Hack the Box (JEEVES)

The 90s: pagers, colored iMacs, and Ask Jeeves

Started as always with a nmap scan on the target.

nmap -sC -sV -v -p- -oA nmap

Through this scan we identified ports 80,135,445 and 50000. We have also identified a few services running and their version numbers.

I typically leave http for last as the enumeration methods can take us down a rabbit hold very quickly.

First I attempted to interact with SMB using smbclient and rpcclient to no avail. Then I switched my focus to port 80.

Browsing to the site we get the Ask Jeeves search page

Browsing to port 50000, we are met with a 404 “not found” error and discover Jetty is present on the server and a version number. Which we already knew from our initial scan.

Nikto scans did not return substantial new information. Then I used dirbuster on both ports. Nothing fruitful returned on port 80 but port 50000 is another story.

The askjeeves directory returned numerous results. Browsing there we are presented with the following:

The Jenkins automation service is using version 2.87.

After looking through various areas in the interface, we find a script console

Through research on jenkins groovy script console vulnerabilities we find the following site:


Which provides a tutorial for command execution.

The above executes the dir command through the command shell

Success! Now let’s get a shell. Using the following four commands, I got netcat onto the target machine

First I verified that the commands to write to the powershell script were successful.

Success! The contents look correct with the correct quotes as well.

Then I started the server from the directory containing nc.exe

I executed the powershell script which downloads the file

I verified the script was successful by noting the GET request from the Jeeves server

I executed the netcat executable (in this case called output-file.exe) to send a shell to my attacking machine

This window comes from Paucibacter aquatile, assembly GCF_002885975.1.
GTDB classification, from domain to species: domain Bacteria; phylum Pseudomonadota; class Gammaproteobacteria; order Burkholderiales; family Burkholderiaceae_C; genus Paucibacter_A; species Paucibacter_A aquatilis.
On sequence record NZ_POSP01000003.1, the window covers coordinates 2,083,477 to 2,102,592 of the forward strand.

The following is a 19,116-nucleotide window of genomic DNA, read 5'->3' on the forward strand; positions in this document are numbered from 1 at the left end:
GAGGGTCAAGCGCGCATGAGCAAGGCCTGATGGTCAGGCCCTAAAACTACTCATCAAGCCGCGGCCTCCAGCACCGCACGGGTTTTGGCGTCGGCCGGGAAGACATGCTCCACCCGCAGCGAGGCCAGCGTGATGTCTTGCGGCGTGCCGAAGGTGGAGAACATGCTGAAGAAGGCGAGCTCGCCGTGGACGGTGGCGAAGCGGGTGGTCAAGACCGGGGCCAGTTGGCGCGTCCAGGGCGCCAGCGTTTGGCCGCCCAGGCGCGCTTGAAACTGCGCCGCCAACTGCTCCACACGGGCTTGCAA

Success!! But I prefer to use a meterpreter session on windows box. I wish there was an easy way to create that based on the shell I have.

The web delivery script is a module that creates a server on the attacking machine which hosts a payload. When the victim connects to the attacking server, the payload will be executed on the victim machine. This module has a powershell method which generates a string which is needed to be executed on the remote windows machine.

Creation of the the powershell string

Execution of the powershell string on the target

Target grabbing the payload and executing

Session created

We can see that we are on a Windows 10 machine and have the rights of the user kohsuke.

Tidbit: Kohsuke Kawaguchi is known for creating the jenkins software

Now we have access to the user flag.

After enumeration and a rabbit hole of trying to break the jenkins admin password. A colleague of mine asked if I found the keepass file. Digging down that road lead me to the CEH keepass database

I downloaded the database to my attacking machine

Based on data extraction challenges from the past, I know the keepass2john application extracts a crackable hash in a format for john the ripper.

Using keepass2john on the database and hash generation

Using john the ripper we crack the password.

Great password for the database is “moonshine1”. Now lets open up the database.

Using my Windows VM I opened up the CEH.kdbx using keepass.

Note: Ctrl+H is shortcut to show passwords in keepass

The last one looks an awful like an NTLM hash “aad3b435b51404eeaad3b435b51404ee:e0fb1fb85756c24235ff238cbe81fe00”

Lets try to pass the hash

Yes access! Now lets just go into the Admin desktop and get our root flag….

No root flag but what’s hm.txt?

After spending time searching around and nothing coming up. I knew the HTB rules state that the root flag must be here so I started researching hidden files in windows.

Which lead me to:

Using the /R flag for dir to display alternate data streams of files

There you are, hiding in hm.txt.